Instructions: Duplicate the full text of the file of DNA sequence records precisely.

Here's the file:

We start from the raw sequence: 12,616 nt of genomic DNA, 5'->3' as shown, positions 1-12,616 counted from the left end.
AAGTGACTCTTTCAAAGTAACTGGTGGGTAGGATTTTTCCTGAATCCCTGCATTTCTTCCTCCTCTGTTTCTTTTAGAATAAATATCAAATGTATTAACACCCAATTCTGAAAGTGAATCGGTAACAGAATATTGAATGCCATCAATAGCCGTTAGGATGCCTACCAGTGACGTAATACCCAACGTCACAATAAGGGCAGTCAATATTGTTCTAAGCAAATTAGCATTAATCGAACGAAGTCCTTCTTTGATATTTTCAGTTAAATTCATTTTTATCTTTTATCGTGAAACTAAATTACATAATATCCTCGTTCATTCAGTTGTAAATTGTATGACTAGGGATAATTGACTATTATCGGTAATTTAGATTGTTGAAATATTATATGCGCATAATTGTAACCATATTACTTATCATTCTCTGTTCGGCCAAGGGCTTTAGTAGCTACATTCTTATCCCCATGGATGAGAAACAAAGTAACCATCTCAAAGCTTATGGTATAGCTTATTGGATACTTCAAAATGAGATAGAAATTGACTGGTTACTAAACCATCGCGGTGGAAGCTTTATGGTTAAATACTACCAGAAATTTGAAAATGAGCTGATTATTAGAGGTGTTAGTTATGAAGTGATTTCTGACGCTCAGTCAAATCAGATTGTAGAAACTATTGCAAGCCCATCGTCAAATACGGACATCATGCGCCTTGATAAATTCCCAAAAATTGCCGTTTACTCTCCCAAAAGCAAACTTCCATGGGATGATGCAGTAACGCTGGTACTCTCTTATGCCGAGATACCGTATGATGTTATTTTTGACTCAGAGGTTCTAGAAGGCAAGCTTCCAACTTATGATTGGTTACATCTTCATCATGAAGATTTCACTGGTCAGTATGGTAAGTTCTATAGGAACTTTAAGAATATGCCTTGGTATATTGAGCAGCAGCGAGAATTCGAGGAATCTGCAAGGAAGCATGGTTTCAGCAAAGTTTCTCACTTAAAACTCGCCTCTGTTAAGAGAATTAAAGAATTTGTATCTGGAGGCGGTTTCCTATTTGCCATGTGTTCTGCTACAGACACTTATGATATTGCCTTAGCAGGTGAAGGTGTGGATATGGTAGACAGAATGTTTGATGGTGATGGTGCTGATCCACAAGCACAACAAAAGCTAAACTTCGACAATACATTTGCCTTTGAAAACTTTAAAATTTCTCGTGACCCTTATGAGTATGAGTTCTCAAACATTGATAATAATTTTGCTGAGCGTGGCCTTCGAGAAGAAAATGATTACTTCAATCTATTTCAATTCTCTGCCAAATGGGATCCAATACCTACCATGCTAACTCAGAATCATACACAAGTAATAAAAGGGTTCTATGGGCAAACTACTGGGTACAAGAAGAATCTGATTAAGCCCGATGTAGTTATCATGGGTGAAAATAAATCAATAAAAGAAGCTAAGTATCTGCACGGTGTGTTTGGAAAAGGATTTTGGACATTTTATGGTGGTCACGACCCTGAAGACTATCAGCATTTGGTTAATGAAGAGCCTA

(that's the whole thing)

We start from the raw sequence: 12,616 nt of genomic DNA, 5'->3' as shown, positions 1-12,616 counted from the left end.
AAGTGACTCTTTCAAAGTAACTGGTGGGTAGGATTTTTCCTGAATCCCTGCATTTCTTCCTCCTCTGTTTCTTTTAGAATAAATATCAAATGTATTAACACCCAATTCTGAAAGTGAATCGGTAACAGAATATTGAATGCCATCAATAGCCGTTAGGATGCCTACCAGTGACGTAATACCCAACGTCACAATAAGGGCAGTCAATATTGTTCTAAGCAAATTAGCATTAATCGAACGAAGTCCTTCTTTGATATTTTCAGTTAAATTCATTTTTATCTTTTATCGTGAAACTAAATTACATAATATCCTCGTTCATTCAGTTGTAAATTGTATGACTAGGGATAATTGACTATTATCGGTAATTTAGATTGTTGAAATATTATATGCGCATAATTGTAACCATATTACTTATCATTCTCTGTTCGGCCAAGGGCTTTAGTAGCTACATTCTTATCCCCATGGATGAGAAACAAAGTAACCATCTCAAAGCTTATGGTATAGCTTATTGGATACTTCAAAATGAGATAGAAATTGACTGGTTACTAAACCATCGCGGTGGAAGCTTTATGGTTAAATACTACCAGAAATTTGAAAATGAGCTGATTATTAGAGGTGTTAGTTATGAAGTGATTTCTGACGCTCAGTCAAATCAGATTGTAGAAACTATTGCAAGCCCATCGTCAAATACGGACATCATGCGCCTTGATAAATTCCCAAAAATTGCCGTTTACTCTCCCAAAAGCAAACTTCCATGGGATGATGCAGTAACGCTGGTACTCTCTTATGCCGAGATACCGTATGATGTTATTTTTGACTCAGAGGTTCTAGAAGGCAAGCTTCCAACTTATGATTGGTTACATCTTCATCATGAAGATTTCACTGGTCAGTATGGTAAGTTCTATAGGAACTTTAAGAATATGCCTTGGTATATTGAGCAGCAGCGAGAATTCGAGGAATCTGCAAGGAAGCATGGTTTCAGCAAAGTTTCTCACTTAAAACTCGCCTCTGTTAAGAGAATTAAAGAATTTGTATCTGGAGGCGGTTTCCTATTTGCCATGTGTTCTGCTACAGACACTTATGATATTGCCTTAGCAGGTGAAGGTGTGGATATGGTAGACAGAATGTTTGATGGTGATGGTGCTGATCCACAAGCACAACAAAAGCTAAACTTCGACAATACATTTGCCTTTGAAAACTTTAAAATTTCTCGTGACCCTTATGAGTATGAGTTCTCAAACATTGATAATAATTTTGCTGAGCGTGGCCTTCGAGAAGAAAATGATTACTTCAATCTATTTCAATTCTCTGCCAAATGGGATCCAATACCTACCATGCTAACTCAGAATCATACACAAGTAATAAAAGGGTTCTATGGGCAAACTACTGGGTACAAGAAGAATCTGATTAAGCCCGATGTAGTTATCATGGGTGAAAATAAATCAATAAAAGAAGCTAAGTATCTGCACGGTGTGTTTGGAAAAGGATTTTGGACATTTTATGGTGGTCACGACCCTGAAGACTATCAGCATTTGGTTAATGAAGAGCCTA